Writing down what you eat helps develop self-discipline, better focus and makes you become aware what exactly you are eating for getting better and faster results. You will find a lot of under-reporting calories people tend to forget or ignore which add up. When I seriously diet I write down everything I eat and count the protein, carbohydrates (even the simple carbs like juice, fruit) and fat for EACH ITEM and MEAL, even when I cheat (when I go above my 2,700-calorie range or out of my ratio bounds). I am allowed to have 60 grams of protein, 40 grams of carbohydrates and 10 grams of fat PER MEAL. I have 5 meals per day and this helps me manage my totals each meal and for the whole day! I subtotal the figures throughout the day to monitor how well I am doing and plan what I can or cannot have before the day ends.
Years ago while living overseas for some time I wrote down everything I ate for four months! I utilized a circuit training program in conjunction with my diet and in 4 months I got what I wanted - a slimmer waistline with washboard abs! If you are truly serious you'll find the time to write down what you eat! Practicing what you (should) do becomes habit forming and easier to do. Writing down what you eat first seems time consuming and worthless, but then it can become very challenging and educational, even a game to yourself en-route to your rewarded goal!
My challenge is dieting with 2,600 calories with a 45 - 35 - 20 macro nutrient ratio. I need approximately 300 grams of protein, approximately 225 grams of carbs and approximately 60 grams of fat.
Recommended Amount Of Fat Grams
If you don't know how many grams of fat you need but know your goal calories and a macro nutrient ratio you can use based on your goal, experience and level of fitness you can find out your grams of protein, carbs and fat by using this calculation. First, protein: 2,600 x 45% (ratio protein) = 1170 (calories protein) / 4 (there are 4 calories in one gram of protein) = 293 exact grams of protein. Next, carbs: 2,600 x 35% (ratio carbs) = 910 (calories carbs) / 4 (there are 4 calories in one gram of carb - carbs get used first before protein) = 228 exact grams of carbohydrates. Last, fat: 2,600 x 20% (ratio fat) = 520 (calories fat) / 9 (there are a whopping 9 calories in one gram of fat) = 58 exact grams of fat. It becomes a numbers game. Counting your macro nutrients (protein, carbohydrates, fat) keeps you on track for the day and amount of calories (mine would be 2,600) allotted for at the end of the day and how many are needed in the weeks - to lose fat, gain muscle, both or maintain. If your weight remains the same and you see, feel or measure no exchange of fat/muscle taking place you are holding at your maintenance.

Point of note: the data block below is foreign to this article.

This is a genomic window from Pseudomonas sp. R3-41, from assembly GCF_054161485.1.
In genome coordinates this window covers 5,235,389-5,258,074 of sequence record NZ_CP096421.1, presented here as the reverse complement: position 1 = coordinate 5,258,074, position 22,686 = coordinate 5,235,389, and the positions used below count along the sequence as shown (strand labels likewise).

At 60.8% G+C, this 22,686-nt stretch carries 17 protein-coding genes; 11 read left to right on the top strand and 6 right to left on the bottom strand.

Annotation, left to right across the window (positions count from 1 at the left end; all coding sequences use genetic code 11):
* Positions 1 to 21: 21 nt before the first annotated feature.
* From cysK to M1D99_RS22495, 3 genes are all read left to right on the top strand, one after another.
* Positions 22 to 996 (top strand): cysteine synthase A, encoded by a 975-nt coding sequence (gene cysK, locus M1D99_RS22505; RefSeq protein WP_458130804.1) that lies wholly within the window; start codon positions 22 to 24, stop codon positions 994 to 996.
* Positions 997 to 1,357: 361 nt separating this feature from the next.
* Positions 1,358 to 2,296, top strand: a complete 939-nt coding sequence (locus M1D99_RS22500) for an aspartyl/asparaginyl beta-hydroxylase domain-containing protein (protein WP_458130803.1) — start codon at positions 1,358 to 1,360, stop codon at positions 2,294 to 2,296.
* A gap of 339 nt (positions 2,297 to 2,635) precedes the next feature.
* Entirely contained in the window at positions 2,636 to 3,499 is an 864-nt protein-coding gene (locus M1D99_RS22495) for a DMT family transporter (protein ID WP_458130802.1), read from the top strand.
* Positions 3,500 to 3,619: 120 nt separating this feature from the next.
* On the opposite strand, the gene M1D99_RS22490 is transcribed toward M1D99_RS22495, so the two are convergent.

Response: Right now I'm just trying to lose the fat so I can make the weigh-in inï¿½. I put on a tad bit of weight over the past few weeks. I also don't have any handy books for measuring protein (I have a carbohydrate/sugars book and a calories/fat book). Today I ate 2,000 calories, 250 carbohydrates, and 40 grams of fat (as of 6PM). I'm going to cut back a bit tomorrow on the calories. You spoke about Ronnie Coleman's diet. Did you see Jay Cutler's 10,000 calorie-diet a few months ago!
Without you telling me your protein intake (if you knew) as of 6PM you ate 160 grams of protein amounting to 640 calories - to put in the missing figure of your 2,000 calories. 250 carbohydrates (1,000 calories) and 40 fat (360 calories) amount to only 1,360 calories. The missing 640 of 2,000 was/is your protein intake. This breaks down to a 32% protein, 50% carbohydrate, and 18% fat ratio (granted that you didn't eat anything after 6PM - I would have a hard time not to). Real good ratio for your goal I think!
Ronnie Coleman must eat around the same in the off-season. Assuming this calorie and breakdown range: 1,000 grams of protein = 4,000 calories; 1,000 grams of carbohydrates = 4,000 calories; and 222 grams of fat = 2,000 calories. Total = 10,000 calories. This would be a 40 - 40 - 20 ratio. Same as mine but more calories for a bigger guy with twice as much lean muscle mass! This sort of ratio would make sense to a bodybuilder who doesn't want to add fat to his body while training in the off-season. S/He can maintain fat weight while gaining more muscle. The "bulk-up"/"cut-up" diet regimen died in the late 70s/early 80s but some still use it.